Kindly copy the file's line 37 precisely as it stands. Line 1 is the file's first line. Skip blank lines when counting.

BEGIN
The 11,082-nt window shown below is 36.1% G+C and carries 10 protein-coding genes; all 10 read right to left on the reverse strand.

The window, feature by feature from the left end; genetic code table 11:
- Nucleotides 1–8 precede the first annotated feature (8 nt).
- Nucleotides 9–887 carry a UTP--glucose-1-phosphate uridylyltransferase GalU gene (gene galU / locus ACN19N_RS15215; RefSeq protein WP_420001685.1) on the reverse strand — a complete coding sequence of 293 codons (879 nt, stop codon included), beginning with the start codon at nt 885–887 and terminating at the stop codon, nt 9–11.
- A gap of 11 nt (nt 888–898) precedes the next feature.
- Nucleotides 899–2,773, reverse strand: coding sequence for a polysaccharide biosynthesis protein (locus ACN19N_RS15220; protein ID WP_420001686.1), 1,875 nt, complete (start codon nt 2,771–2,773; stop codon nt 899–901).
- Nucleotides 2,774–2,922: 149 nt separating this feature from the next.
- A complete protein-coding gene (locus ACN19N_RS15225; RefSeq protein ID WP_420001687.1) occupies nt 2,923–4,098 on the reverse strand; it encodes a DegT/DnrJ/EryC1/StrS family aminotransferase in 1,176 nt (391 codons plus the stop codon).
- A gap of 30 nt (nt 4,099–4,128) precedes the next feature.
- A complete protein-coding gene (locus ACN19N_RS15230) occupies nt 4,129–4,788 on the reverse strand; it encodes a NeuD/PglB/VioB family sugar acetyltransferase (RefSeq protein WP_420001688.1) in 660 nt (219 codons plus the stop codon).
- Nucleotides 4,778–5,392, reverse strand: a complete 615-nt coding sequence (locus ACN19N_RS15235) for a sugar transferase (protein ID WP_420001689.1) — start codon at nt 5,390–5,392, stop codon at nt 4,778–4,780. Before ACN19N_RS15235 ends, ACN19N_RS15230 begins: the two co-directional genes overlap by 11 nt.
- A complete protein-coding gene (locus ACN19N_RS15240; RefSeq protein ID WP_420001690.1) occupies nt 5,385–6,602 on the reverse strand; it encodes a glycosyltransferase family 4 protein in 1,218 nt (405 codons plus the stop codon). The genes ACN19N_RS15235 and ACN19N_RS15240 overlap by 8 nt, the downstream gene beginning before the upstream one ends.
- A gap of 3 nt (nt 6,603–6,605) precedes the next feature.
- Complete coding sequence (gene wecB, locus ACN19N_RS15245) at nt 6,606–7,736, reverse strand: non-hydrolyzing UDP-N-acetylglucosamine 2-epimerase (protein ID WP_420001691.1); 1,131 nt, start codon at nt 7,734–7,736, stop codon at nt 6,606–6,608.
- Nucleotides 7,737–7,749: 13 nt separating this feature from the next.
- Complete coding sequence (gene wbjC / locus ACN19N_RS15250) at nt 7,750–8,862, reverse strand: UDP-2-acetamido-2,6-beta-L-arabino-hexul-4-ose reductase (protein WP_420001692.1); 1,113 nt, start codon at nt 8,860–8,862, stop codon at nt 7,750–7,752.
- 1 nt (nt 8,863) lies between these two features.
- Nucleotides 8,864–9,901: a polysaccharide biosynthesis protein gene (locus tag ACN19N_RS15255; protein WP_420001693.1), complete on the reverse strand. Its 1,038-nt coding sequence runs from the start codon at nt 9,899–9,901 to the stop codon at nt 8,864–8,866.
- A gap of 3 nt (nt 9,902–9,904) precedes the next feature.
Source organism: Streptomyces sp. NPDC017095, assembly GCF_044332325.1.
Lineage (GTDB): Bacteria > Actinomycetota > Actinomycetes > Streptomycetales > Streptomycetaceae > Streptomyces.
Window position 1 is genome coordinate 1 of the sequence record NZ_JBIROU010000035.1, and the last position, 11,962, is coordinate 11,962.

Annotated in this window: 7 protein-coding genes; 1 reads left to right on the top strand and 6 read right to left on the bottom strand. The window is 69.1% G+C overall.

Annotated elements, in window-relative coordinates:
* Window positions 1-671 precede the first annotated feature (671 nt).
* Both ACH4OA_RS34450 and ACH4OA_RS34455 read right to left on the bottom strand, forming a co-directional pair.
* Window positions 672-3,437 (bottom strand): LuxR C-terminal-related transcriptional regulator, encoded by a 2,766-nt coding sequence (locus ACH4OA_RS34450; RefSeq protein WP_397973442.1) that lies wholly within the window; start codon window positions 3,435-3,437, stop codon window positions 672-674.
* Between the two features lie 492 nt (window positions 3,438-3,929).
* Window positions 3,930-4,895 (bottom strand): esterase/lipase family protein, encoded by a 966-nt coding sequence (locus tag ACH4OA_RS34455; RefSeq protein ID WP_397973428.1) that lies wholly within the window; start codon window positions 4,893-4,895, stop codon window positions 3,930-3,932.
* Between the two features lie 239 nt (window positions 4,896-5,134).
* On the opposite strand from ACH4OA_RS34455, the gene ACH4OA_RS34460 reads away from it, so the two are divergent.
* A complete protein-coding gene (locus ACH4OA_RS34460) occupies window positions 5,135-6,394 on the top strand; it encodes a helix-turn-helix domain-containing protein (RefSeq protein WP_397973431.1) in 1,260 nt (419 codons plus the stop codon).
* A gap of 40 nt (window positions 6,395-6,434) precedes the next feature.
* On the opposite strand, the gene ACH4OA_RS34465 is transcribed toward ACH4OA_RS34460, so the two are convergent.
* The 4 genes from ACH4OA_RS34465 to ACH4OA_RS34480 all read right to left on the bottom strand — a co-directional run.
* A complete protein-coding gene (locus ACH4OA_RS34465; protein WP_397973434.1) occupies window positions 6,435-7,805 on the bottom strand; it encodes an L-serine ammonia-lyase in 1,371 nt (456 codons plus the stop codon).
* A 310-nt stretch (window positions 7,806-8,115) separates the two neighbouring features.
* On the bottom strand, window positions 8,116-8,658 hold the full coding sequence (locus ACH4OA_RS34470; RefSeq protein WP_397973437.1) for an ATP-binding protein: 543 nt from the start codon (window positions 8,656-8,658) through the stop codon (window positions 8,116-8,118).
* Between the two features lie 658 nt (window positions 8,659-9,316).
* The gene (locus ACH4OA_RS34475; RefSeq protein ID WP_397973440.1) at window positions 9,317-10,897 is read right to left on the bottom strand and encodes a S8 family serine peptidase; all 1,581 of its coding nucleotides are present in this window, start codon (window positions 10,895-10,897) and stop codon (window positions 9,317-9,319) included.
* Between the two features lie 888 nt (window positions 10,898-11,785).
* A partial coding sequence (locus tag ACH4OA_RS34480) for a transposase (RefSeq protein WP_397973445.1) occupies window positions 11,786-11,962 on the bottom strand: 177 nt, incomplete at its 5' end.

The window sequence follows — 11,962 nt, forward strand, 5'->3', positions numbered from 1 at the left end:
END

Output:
* A 310-nt stretch (window positions 7,806-8,115) separates the two neighbouring features.